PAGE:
But it was never clear exactly what the councils were doing other than providing photo opportunities. There has been little to show from their meetings, and from the start, virtually all of the news about the councils involved controversy, with various members quitting in protest: Travis Kalanick of Uber due to the Muslim ban, Robert Iger of Disney and Elon Musk of Tesla over Trump pulling out of the Paris climate agreement, and then Frazier and many others over the Charlottesville incident. With every withdrawal, the remaining CEOs found themselves forced to explain why they continued to work with Trump. In many cases this led executives to repudiate his policies and stress that they were staying on for the good of the economy.
The dance was always an awkward one. “It’s a tough situation for CEOs,” Mark Cuban, the owner of the Dallas Mavericks, told Fort Worth’s Star-Telegram. “You want to make nice with the president because you’re a public company and you have shareholders, and it’s hard to balance doing the right financial thing versus doing what they think is the right thing, whatever your political beliefs are.” (Trump and Cuban are often at odds. Once, Trump said Cuban “backed me big-time but I wasn’t interested in taking all of his calls. He’s not smart enough to run for president!”) With Trump condemning the violence on “many sides” and saying that there were “fine people” marching with the white nationalists in Charlottesville, that dance became untenable.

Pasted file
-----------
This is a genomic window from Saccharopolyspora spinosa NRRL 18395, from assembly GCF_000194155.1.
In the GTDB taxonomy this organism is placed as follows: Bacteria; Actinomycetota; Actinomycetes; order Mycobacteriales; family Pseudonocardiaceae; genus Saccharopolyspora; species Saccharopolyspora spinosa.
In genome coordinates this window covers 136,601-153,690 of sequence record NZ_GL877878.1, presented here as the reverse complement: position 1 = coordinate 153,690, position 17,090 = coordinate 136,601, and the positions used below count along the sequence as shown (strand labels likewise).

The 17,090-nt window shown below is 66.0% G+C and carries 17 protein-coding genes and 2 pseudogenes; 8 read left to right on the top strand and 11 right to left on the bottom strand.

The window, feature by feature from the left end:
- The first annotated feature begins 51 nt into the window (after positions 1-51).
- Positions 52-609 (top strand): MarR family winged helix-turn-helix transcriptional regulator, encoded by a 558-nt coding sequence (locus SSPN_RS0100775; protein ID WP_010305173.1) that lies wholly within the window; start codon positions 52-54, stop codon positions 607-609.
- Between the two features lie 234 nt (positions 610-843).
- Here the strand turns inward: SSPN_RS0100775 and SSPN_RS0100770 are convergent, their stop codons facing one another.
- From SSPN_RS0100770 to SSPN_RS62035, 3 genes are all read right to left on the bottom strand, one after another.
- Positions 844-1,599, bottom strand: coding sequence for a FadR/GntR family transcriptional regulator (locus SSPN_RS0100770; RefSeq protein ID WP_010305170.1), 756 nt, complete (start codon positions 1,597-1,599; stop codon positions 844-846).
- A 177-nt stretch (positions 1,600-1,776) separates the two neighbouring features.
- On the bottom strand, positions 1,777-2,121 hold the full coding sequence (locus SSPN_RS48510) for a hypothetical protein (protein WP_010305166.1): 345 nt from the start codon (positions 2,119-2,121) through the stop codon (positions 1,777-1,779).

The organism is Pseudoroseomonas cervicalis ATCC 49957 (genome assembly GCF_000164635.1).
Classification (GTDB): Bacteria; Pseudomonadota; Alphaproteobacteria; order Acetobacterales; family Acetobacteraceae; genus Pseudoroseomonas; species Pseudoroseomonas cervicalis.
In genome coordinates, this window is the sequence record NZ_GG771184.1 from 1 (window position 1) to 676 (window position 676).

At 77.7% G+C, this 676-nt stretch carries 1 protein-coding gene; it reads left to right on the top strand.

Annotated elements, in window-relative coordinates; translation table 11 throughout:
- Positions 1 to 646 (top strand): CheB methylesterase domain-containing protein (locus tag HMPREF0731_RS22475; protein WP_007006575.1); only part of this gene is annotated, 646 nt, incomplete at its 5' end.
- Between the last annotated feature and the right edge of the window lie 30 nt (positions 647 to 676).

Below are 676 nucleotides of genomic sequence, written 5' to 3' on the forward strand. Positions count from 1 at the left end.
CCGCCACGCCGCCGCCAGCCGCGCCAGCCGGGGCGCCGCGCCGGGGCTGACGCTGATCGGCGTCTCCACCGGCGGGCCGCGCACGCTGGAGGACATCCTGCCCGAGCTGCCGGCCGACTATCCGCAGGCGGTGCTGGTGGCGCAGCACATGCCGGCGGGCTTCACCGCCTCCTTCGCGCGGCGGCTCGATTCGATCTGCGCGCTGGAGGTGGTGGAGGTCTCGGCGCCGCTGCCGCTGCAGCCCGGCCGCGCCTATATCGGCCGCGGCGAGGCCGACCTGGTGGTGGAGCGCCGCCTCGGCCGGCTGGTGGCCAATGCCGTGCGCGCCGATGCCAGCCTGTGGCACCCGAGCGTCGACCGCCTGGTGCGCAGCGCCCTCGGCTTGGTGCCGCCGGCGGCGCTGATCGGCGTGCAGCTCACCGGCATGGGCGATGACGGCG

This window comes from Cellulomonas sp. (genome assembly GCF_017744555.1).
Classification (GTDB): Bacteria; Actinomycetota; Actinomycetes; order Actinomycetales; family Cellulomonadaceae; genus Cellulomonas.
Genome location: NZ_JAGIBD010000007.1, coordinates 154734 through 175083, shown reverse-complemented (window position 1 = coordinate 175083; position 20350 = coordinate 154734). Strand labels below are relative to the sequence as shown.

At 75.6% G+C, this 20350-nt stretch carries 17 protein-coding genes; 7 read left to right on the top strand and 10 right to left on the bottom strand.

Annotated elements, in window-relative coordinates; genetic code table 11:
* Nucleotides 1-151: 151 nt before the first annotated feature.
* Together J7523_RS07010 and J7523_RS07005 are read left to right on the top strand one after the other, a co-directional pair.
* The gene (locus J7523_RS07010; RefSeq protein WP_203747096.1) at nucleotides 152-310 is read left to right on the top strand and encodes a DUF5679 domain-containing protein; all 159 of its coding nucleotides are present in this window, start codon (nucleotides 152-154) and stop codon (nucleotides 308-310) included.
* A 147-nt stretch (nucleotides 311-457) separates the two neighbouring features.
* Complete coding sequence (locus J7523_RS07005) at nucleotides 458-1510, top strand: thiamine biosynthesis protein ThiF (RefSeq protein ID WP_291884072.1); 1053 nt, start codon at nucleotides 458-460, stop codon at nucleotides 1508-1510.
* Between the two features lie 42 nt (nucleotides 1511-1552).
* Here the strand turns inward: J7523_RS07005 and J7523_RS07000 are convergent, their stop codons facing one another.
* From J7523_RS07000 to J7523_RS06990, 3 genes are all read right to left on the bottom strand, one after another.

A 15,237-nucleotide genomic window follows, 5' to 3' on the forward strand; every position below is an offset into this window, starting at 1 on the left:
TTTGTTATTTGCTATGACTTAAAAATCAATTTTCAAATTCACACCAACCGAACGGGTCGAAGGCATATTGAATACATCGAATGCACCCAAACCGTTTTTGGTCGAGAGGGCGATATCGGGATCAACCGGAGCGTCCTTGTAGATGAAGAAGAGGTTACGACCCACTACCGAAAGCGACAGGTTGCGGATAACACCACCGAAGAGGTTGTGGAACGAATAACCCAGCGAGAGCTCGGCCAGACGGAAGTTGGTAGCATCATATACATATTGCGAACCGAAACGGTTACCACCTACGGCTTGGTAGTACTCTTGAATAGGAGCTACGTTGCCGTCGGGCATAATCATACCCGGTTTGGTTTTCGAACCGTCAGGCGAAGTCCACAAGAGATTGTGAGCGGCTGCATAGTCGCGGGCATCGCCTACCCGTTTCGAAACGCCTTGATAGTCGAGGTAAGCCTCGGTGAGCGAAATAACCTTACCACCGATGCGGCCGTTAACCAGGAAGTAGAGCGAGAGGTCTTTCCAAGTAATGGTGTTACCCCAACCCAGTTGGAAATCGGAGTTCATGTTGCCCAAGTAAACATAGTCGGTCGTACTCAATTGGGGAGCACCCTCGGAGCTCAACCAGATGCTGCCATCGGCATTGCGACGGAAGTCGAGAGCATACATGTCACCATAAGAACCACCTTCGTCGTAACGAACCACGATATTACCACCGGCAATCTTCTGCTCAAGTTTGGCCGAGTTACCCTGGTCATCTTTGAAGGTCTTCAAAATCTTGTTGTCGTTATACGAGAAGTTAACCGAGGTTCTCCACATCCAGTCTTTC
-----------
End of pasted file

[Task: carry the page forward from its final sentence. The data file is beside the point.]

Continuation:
Frazier quit. Trump lashed out. “They’re not taking their job seriously as it pertains to this country,” he said at a news conference held in Trump Tower. “Some of the folks that will leave—they’re leaving out of embarrassment because they make their products outside” the country, he added. Brian Krzanich of Intel and Kevin Plank of Under Armour also quit, and were soon joined by Scott Paul of the Alliance for American Manufacturing, Richard Trumka of the AFL-CIO, and Inge Thulin of 3M. According to The New York Times, executives on the business panel agreed they should disband it on a conference call on Wednesday morning, and members of the manufacturing council were reportedly planning, before Trump’s announcement, to hold a similar call on Wednesday afternoon.
While the relationship between Trump and these individual executives soured in an extraordinary public fashion, it is clear that much of the substantive romance between Trump and big business remains. The White House has not made any meaningful progress on tax reform or infrastructure, two business-friendly issues he made promises about during the campaign. But after he promised to drain the swamp, he has installed dozens of lobbyists across the government: lobbyists for insurers and the pharmaceutical industry in the Department of Health and Human Services, lobbyists for defense contractors at the Pentagon, lobbyists for the construction industry at the Labor Department, and on and on. A lawyer who built a career helping banks skirt regulations now manages one of the country’s most powerful financial regulators.